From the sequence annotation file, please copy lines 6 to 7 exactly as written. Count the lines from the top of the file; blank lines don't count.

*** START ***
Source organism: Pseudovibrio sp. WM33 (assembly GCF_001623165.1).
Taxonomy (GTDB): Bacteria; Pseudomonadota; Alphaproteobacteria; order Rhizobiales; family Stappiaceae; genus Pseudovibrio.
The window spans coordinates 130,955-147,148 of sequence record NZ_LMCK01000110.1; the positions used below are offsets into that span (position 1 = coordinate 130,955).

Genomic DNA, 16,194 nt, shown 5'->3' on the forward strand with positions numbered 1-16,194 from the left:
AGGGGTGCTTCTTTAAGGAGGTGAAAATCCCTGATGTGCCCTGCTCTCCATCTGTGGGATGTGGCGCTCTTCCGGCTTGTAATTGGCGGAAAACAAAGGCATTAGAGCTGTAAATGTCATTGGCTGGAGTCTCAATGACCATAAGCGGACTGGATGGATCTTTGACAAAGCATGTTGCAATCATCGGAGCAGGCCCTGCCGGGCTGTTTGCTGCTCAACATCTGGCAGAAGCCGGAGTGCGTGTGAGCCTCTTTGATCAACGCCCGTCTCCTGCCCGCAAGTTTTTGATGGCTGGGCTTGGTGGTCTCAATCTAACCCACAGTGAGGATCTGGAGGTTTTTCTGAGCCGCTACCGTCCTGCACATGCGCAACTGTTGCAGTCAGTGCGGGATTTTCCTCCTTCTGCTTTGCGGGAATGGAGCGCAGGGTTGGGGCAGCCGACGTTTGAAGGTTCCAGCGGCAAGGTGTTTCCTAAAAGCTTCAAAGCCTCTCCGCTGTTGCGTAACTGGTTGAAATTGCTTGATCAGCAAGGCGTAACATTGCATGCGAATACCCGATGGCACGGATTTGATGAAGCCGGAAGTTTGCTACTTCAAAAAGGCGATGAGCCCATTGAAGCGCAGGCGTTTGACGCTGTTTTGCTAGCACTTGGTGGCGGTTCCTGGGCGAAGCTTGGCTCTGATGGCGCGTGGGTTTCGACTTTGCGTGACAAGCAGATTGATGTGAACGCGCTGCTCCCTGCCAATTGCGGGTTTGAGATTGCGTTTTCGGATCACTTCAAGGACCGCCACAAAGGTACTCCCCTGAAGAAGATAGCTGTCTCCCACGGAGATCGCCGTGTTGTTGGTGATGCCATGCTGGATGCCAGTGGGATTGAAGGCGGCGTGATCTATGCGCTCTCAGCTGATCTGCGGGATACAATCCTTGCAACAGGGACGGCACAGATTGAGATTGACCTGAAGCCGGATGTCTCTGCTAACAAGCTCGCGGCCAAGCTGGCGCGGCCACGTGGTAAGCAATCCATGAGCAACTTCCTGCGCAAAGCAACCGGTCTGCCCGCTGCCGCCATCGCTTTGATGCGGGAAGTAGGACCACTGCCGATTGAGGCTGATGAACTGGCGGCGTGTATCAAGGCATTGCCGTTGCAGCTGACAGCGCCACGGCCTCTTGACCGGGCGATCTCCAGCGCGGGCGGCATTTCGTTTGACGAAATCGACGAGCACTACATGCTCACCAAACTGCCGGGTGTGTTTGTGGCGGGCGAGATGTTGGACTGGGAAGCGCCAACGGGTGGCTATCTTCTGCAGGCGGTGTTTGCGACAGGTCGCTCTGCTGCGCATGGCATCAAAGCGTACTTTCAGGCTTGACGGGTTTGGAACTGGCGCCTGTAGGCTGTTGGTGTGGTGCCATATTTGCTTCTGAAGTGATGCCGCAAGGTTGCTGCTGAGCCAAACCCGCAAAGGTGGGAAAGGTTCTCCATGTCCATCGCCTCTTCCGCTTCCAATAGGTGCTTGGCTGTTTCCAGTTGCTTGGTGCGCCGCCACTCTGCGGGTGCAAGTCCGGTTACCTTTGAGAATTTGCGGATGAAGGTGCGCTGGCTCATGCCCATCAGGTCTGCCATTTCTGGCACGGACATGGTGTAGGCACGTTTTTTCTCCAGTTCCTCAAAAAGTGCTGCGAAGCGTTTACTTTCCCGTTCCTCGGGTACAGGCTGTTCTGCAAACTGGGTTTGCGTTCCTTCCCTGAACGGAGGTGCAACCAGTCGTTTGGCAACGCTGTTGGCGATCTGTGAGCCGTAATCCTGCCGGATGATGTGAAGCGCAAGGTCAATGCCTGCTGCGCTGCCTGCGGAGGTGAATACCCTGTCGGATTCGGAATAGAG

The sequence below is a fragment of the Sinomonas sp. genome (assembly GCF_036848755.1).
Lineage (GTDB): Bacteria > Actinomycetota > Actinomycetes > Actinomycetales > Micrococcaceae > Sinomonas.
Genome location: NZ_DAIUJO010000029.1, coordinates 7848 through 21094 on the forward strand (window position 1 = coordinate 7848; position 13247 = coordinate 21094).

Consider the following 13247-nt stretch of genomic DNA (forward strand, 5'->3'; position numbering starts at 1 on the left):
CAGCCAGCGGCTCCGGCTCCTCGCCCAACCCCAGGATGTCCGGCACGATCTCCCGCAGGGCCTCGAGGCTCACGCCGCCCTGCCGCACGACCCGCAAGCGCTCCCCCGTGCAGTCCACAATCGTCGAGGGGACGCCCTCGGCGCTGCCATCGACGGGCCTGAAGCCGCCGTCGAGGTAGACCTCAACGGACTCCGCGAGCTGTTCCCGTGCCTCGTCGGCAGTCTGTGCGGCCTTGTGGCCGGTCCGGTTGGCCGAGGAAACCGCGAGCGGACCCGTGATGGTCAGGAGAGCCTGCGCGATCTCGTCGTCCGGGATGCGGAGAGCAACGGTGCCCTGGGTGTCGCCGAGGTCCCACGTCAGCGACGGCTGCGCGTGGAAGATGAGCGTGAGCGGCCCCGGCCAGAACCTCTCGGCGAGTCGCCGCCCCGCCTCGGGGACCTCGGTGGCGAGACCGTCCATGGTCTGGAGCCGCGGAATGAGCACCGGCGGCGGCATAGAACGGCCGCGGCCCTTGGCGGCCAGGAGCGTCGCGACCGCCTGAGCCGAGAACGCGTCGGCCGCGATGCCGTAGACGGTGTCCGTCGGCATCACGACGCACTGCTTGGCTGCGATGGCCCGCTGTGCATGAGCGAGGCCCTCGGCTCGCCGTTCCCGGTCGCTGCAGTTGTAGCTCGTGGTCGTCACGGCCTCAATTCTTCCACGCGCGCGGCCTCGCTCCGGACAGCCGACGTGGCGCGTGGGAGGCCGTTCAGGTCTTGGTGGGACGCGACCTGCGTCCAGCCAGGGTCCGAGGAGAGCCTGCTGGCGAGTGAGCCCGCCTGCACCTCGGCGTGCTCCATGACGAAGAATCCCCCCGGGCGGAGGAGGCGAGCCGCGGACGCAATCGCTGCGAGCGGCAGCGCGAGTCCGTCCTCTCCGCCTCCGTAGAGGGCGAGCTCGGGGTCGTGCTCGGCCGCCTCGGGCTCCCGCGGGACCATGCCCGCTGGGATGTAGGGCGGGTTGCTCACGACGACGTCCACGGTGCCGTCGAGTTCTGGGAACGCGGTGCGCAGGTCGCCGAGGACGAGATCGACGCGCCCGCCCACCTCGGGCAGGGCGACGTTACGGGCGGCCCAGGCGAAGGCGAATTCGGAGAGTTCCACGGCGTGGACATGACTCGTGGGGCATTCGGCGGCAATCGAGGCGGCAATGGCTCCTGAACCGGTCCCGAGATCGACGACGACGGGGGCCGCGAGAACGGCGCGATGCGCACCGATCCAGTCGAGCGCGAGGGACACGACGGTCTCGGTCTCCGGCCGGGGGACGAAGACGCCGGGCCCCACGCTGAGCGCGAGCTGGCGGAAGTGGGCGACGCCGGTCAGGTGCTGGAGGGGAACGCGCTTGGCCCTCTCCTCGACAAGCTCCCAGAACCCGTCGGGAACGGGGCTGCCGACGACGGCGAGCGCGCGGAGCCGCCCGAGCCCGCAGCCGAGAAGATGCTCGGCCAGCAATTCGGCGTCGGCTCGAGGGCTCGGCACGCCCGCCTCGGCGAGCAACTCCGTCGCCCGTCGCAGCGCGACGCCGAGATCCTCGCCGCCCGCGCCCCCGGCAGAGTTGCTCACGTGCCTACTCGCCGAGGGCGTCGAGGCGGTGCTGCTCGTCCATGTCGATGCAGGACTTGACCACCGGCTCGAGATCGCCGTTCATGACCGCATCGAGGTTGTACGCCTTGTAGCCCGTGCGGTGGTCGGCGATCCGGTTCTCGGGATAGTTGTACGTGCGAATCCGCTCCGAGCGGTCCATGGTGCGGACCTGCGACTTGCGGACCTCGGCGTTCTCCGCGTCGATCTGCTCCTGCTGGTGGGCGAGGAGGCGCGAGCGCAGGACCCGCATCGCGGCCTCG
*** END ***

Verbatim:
The sequence below is a fragment of the Sinomonas sp. genome (assembly GCF_036848755.1).
Lineage (GTDB): Bacteria > Actinomycetota > Actinomycetes > Actinomycetales > Micrococcaceae > Sinomonas.